Page Banner

United States Department of Agriculture

Agricultural Research Service

Title: Homologous Recombination and Double-Strand Break Repair with Transformation of Rhizopus Oryzae

Author
item Skory, Christopher

Submitted to: Molecular Genetics and Genomics
Publication Type: Peer Reviewed Journal
Publication Acceptance Date: September 17, 2002
Publication Date: October 17, 2002
Citation: SKORY, C.D. HOMOLOGOUS RECOMBINATION AND DOUBLE-STRAND BREAK REPAIR IN THE TRANSFORMATION OF RHIZOPUS ORYZAE. MOLECULAR GENETICS AND GENOMICS. 2002. V. 268. P. 397-406.

Interpretive Summary: Rhizopus is a filamentous fungus with an intriguing history of use in the production of fermented foods, industrial enzymes, organic acids, and corticosteroids; all the while having the unfortunate reputation of being a food spoilage organism, a plant pathogen, and an opportunistic human pathogen. Despite its importance, the techniques for genetic manipulation of this remarkable organism are still limited compared to those used for many other fungi. This void of understanding impedes the ability to study the organism and to exploit its valuable traits. Furthermore, many other related fungi of industrial interest share this same dilemma mainly due to a lack of knowledge regarding the mechanisms that control the replication and repair of DNA. A cornerstone of genetic engineering involves being able to put modified genes back into the organism of interest. In order to be useful, the fungus must be able to replicate this DNA and repair any damage that might occur during this manipulation process. This work studied the repair systems found in Rhizopus and ascertained ways to establish stable replication of the modified DNA. The results of this study are expected to provide the needed tools to allow a more rapid progression of the industrial utilization of this valuable organism.

Technical Abstract: Genetic transformation of the Mucorales fungi has been problematic, since transformed DNA rarely integrates and usually is mitotically unstable in the absence of selective pressure. In this study, transformation of Rhizopus oryzae was investigated to determine if the fate of transformed DNA could be predicted based on double-strand break repair and recombination mechanisms found in other fungi. A transformation system was developed with uridine auxotrophs of R. oryzae that could be complemented with the pyrG gene isolated in this work. DNA transformed as uncut plasmid was maintained extrachromosomally in a high MW (>23 kb) concatenated arrangement. Type-I crossover integration into the pyrG locus and type-III pyrG gene replacement events occurred in approximately 1-5% of transformants. Linearization of plasmid pPyr225 with a single restriction enzyme that cleaves within the vector sequence almost always resulted in isolates with replicating concatenated plasmids that were repaired by end-joining recombination that restored the restriction site. The addition of a 40-bp direct repeat on either side of this cleavage site shifted repair to homologous recombination between the repeated sequences on the plasmid, resulting in loss of the restriction site. When plasmid pPyr225 was digested with two different enzymes that cleave within the vector sequence to release the pyrG containing fragment, only pyrG gene replacement recombination occurred in transformants. Linearization of plasmid pPyr225 within the pyrG gene gave the highest percentage, 20%, of type-I integration at the pyrG locus. However, end-joining repair and gene replacement events were still the predominant types of recombination for transformations with this plasmid topology.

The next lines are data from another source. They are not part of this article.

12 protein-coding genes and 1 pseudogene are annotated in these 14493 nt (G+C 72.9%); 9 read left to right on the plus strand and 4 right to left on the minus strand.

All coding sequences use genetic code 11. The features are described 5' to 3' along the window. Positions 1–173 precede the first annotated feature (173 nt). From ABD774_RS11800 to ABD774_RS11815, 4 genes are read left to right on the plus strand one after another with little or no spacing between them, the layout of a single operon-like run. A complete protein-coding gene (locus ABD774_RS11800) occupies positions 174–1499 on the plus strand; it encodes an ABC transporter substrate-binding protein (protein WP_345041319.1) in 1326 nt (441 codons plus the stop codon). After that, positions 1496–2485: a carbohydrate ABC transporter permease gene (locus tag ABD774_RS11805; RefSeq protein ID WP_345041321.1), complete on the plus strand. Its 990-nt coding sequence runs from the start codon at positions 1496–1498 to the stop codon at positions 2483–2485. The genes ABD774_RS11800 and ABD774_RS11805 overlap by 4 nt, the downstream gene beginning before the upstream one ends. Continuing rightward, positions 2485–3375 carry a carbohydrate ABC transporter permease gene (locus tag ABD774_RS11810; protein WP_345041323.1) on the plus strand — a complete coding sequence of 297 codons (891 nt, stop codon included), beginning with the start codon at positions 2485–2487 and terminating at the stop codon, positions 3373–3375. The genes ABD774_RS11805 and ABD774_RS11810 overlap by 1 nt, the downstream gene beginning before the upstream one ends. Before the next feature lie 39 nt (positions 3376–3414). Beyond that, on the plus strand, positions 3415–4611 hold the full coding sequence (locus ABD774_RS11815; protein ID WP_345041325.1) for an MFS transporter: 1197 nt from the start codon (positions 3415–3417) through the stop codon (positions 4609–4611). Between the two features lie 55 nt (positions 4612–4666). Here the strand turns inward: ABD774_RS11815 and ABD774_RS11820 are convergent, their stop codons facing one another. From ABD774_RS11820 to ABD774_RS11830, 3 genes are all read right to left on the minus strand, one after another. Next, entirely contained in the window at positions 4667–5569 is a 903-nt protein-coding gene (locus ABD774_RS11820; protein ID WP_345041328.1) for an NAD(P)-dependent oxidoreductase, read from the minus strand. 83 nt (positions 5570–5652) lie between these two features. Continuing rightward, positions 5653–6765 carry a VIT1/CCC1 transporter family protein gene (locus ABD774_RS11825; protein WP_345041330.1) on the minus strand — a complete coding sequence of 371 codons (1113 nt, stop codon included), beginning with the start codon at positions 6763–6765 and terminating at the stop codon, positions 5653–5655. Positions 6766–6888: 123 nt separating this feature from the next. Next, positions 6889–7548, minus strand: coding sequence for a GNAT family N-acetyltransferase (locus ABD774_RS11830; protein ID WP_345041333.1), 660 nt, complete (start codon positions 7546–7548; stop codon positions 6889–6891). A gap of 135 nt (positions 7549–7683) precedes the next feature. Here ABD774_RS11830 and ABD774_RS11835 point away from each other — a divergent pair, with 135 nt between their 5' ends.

Last Modified: 11/27/2014
Footer Content Back to Top of Page